Whistler Blackcomb is a snowy playground, less than two hours from Vancouver. Whistler is world famous and deserves its reputation. The terrain to explore seems endless, with more chairs than you can fit in a day, and a breathtaking gondola between the two mountains.
Whistler is the perfect mountain for all abilities. The beginner slopes are gentle and as you progress, there are options for all levels, up to the all-the-black-diamonds challenging. The best runs are dependent on the snow, as the mountain has many faces and two sides to choose from. Given its height (7,500 feet at the top), Whistler can experience different weather from the top of the mountain to the bottom. When taking the run out (which takes about 20 minutes for an average skiier), you can move between fluffy powder, to hard pack, to ice, to slush as you head down.
Seventh Heaven and Symphony chairs are popular on powder days, as the snow is soft and the runs are long and windy. Unfortunately, if the powder day is on a weekend then you can expect a 30-45 minute (gasp) wait to get on the chair. Even weekdays the mountain can still have 10-20 minute wait time for a chair. This is the inevitable downside of the mountain being as popular as it is and unfortunately, this will probably only lead to higher ticket prices and longer lines.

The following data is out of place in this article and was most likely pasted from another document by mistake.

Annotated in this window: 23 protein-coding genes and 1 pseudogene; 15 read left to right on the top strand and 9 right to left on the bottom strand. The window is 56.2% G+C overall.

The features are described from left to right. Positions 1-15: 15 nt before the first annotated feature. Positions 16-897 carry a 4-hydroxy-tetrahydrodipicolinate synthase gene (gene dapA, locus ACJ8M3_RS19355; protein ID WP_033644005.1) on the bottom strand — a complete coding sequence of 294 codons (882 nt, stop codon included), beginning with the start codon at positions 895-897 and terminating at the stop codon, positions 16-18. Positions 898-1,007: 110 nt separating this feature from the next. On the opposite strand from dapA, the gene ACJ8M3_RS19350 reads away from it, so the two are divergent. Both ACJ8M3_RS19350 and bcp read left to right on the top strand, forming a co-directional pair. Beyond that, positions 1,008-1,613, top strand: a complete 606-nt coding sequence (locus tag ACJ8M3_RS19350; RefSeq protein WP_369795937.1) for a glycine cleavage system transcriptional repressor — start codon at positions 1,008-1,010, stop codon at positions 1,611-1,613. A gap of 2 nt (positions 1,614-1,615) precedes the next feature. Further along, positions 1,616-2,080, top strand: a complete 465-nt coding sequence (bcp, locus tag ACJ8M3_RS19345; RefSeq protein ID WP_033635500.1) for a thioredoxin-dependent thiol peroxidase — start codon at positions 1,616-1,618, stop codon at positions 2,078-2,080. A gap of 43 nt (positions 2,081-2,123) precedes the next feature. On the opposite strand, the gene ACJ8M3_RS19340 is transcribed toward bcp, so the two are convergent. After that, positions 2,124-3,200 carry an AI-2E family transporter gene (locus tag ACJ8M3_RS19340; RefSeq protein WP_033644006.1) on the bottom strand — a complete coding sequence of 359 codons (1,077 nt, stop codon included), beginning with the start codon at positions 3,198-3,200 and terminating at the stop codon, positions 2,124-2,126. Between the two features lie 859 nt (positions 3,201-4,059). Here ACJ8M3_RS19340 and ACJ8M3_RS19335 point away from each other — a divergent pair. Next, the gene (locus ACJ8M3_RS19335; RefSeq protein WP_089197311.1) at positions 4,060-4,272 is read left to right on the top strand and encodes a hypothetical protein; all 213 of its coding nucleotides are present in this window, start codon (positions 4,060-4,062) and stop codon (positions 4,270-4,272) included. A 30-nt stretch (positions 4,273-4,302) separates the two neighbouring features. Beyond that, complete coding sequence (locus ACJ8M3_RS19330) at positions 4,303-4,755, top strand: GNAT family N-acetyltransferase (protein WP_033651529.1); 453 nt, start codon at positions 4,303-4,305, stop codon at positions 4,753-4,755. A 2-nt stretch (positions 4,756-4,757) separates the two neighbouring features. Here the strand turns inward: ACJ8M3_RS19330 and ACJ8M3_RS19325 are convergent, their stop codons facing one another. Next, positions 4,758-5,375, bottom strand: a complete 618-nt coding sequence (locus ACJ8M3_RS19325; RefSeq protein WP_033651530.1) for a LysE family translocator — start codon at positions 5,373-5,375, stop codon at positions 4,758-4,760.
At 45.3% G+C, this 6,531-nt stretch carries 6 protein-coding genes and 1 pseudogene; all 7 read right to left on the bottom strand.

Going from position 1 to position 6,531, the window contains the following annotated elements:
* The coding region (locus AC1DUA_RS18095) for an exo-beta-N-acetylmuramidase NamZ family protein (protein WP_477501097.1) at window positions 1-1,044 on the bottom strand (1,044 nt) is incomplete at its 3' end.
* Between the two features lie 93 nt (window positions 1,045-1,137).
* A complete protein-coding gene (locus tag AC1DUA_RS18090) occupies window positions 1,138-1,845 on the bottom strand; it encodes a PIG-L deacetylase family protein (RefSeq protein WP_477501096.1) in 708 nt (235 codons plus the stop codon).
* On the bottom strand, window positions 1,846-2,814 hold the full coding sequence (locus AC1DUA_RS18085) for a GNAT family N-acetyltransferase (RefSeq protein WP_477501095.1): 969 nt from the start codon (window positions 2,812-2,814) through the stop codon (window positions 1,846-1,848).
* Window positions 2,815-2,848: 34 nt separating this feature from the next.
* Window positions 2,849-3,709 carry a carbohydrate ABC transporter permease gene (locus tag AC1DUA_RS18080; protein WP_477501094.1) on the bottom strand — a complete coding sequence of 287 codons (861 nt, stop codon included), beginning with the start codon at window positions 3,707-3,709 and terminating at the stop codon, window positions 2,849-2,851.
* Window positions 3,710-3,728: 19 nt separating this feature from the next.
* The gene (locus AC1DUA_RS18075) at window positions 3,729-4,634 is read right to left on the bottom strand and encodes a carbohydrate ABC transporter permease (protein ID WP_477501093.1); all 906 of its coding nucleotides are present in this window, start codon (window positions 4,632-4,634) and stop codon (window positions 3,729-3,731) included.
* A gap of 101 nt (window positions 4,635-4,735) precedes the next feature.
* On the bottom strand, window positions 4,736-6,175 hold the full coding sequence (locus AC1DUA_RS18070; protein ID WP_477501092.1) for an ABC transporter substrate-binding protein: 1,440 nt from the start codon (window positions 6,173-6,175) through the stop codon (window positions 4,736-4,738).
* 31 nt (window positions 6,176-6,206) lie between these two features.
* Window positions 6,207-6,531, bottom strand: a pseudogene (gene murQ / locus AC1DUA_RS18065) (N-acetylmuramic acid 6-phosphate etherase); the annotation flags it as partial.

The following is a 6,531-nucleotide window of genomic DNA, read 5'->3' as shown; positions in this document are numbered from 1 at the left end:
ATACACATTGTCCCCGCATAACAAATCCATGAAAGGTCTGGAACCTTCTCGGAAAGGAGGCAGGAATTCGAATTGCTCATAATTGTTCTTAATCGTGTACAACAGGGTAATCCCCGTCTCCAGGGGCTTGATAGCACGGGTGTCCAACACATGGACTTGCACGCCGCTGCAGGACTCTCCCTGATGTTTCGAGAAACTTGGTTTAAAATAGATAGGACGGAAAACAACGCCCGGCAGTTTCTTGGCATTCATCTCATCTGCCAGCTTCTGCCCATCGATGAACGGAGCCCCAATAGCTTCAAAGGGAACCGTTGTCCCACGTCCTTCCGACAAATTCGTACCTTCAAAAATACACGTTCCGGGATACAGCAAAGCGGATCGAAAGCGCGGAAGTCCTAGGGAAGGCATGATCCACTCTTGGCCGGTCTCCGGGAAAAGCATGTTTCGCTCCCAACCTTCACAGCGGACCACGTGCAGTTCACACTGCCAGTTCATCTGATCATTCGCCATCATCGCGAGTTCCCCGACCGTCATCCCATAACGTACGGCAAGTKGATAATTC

My favourite chairs on Whistler are Jersey Cream and Crystal Ridge. Both lead to long, fun runs down the mountain, and also tend to be a little quieter on busy days. In my early days at Whistler I was adamant that Cruiser was the best run on the mountain. Although I have now progressed past this run, returning to it still feels like catching up with an old friend. Its powder stashes still hidden and waiting for me to visit them.
Whilst I would recommend the interior mountains for the best snow and shortest lines, Whistler is still a must to visit. It is world class, well organized, well equipped and a playground for the big kids. What they call a small jump in the terrain park makes my knees quiver. Obviously this means I don’t land them too well. It is the big league.
Whistler Village, also known as Little Australia, is a party town and is almost as popular for a good night out as it is for being a ski resort. Bachelor and bachelorette parties are scattered around the village every weekend, while shrieks of laughter filter through the brisk air. Buffalo Bills Bar & Grill is always a hit, especially if you’re keen to hang out with twenty year old, drunk Australians or fifty year old bar-leaning gentlemen.